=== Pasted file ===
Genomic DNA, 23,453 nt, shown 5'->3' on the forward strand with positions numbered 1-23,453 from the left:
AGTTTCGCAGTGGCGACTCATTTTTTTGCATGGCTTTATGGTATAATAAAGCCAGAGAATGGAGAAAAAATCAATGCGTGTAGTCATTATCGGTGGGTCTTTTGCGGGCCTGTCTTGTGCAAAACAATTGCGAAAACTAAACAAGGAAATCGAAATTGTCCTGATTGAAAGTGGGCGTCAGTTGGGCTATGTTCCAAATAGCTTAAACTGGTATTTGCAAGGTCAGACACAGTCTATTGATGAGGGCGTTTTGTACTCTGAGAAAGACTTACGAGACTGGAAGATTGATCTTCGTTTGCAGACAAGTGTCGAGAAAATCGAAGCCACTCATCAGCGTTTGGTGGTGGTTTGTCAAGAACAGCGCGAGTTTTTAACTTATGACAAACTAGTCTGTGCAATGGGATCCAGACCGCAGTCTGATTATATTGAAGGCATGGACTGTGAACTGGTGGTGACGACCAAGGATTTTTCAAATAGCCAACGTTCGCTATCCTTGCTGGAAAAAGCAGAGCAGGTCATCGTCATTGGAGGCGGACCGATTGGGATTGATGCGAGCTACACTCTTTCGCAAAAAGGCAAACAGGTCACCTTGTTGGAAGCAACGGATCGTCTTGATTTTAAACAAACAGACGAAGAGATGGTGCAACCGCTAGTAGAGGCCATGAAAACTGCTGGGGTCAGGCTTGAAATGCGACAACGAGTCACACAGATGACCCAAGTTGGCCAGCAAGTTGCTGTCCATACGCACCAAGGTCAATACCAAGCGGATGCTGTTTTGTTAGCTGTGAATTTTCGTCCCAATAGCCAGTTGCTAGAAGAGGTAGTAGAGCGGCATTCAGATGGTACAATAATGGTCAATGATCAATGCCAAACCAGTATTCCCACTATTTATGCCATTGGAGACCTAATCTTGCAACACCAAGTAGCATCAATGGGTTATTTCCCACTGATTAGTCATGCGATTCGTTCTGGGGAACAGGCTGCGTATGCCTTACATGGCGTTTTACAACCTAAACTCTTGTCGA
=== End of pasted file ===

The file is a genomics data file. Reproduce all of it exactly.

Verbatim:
Genomic DNA, 23,453 nt, shown 5'->3' on the forward strand with positions numbered 1-23,453 from the left:
AGTTTCGCAGTGGCGACTCATTTTTTTGCATGGCTTTATGGTATAATAAAGCCAGAGAATGGAGAAAAAATCAATGCGTGTAGTCATTATCGGTGGGTCTTTTGCGGGCCTGTCTTGTGCAAAACAATTGCGAAAACTAAACAAGGAAATCGAAATTGTCCTGATTGAAAGTGGGCGTCAGTTGGGCTATGTTCCAAATAGCTTAAACTGGTATTTGCAAGGTCAGACACAGTCTATTGATGAGGGCGTTTTGTACTCTGAGAAAGACTTACGAGACTGGAAGATTGATCTTCGTTTGCAGACAAGTGTCGAGAAAATCGAAGCCACTCATCAGCGTTTGGTGGTGGTTTGTCAAGAACAGCGCGAGTTTTTAACTTATGACAAACTAGTCTGTGCAATGGGATCCAGACCGCAGTCTGATTATATTGAAGGCATGGACTGTGAACTGGTGGTGACGACCAAGGATTTTTCAAATAGCCAACGTTCGCTATCCTTGCTGGAAAAAGCAGAGCAGGTCATCGTCATTGGAGGCGGACCGATTGGGATTGATGCGAGCTACACTCTTTCGCAAAAAGGCAAACAGGTCACCTTGTTGGAAGCAACGGATCGTCTTGATTTTAAACAAACAGACGAAGAGATGGTGCAACCGCTAGTAGAGGCCATGAAAACTGCTGGGGTCAGGCTTGAAATGCGACAACGAGTCACACAGATGACCCAAGTTGGCCAGCAAGTTGCTGTCCATACGCACCAAGGTCAATACCAAGCGGATGCTGTTTTGTTAGCTGTGAATTTTCGTCCCAATAGCCAGTTGCTAGAAGAGGTAGTAGAGCGGCATTCAGATGGTACAATAATGGTCAATGATCAATGCCAAACCAGTATTCCCACTATTTATGCCATTGGAGACCTAATCTTGCAACACCAAGTAGCATCAATGGGTTATTTCCCACTGATTAGTCATGCGATTCGTTCTGGGGAACAGGCTGCGTATGCCTTACATGGCGTTTTACAACCTAAACTCTTGTCGA